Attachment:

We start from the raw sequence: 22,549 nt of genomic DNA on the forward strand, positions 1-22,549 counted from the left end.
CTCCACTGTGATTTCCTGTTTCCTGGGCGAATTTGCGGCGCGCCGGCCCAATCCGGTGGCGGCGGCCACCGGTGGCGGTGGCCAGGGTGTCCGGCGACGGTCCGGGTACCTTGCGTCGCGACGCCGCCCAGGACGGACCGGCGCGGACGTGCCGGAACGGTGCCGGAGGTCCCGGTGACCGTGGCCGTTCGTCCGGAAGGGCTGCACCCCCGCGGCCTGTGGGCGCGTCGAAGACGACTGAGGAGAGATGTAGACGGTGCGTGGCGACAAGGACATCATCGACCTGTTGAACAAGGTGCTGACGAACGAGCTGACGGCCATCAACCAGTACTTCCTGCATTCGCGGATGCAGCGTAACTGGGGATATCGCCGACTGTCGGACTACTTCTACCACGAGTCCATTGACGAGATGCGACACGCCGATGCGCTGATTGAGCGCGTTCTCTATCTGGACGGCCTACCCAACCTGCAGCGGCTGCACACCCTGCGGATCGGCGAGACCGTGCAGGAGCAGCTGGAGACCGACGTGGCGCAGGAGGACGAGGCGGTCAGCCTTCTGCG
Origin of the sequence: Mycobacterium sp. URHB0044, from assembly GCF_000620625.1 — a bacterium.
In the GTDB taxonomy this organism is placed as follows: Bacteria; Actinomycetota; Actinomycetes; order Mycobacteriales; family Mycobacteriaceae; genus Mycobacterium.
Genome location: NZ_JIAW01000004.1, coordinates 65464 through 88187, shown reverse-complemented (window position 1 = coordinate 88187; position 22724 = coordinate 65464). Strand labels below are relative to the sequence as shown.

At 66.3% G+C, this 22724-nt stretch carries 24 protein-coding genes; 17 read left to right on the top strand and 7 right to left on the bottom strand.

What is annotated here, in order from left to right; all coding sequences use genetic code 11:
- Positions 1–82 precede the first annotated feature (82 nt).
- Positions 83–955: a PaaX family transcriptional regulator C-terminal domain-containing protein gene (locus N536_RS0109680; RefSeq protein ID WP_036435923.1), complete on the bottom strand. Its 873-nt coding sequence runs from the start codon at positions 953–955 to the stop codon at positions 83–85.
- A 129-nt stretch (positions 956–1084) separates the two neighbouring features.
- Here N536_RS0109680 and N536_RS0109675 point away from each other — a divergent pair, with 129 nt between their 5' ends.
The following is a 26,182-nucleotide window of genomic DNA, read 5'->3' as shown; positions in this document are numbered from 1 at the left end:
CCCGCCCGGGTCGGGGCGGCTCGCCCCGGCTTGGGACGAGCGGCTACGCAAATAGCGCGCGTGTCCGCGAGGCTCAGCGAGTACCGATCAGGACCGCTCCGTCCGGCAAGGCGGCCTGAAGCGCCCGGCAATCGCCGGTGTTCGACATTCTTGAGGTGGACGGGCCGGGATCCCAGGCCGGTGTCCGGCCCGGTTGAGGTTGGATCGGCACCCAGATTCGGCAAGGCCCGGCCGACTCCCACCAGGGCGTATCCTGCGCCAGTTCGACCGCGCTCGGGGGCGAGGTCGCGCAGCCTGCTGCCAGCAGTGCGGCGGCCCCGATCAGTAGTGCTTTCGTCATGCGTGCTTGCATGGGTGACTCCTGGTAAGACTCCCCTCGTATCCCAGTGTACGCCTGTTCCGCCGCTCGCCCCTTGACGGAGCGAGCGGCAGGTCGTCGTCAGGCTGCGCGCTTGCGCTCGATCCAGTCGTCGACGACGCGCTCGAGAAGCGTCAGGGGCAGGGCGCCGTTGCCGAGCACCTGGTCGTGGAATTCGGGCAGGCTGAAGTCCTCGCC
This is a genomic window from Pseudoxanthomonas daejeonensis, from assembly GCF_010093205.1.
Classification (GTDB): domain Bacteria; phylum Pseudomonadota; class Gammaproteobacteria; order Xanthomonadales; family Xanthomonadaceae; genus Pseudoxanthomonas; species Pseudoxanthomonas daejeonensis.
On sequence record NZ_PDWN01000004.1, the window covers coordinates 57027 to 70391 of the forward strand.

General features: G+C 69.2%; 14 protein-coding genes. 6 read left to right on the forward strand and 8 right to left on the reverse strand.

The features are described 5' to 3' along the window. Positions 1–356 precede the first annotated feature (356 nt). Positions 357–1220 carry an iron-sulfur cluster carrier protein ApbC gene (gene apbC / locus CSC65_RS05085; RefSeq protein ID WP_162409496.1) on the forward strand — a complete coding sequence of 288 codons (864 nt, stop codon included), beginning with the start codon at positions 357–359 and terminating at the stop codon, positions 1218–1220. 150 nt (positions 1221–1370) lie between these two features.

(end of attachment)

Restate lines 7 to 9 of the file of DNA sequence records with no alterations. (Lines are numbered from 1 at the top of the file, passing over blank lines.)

What is annotated here, in order from left to right; all coding sequences use genetic code 11:
- Positions 1–82 precede the first annotated feature (82 nt).
- Positions 83–955: a PaaX family transcriptional regulator C-terminal domain-containing protein gene (locus N536_RS0109680; RefSeq protein ID WP_036435923.1), complete on the bottom strand. Its 873-nt coding sequence runs from the start codon at positions 953–955 to the stop codon at positions 83–85.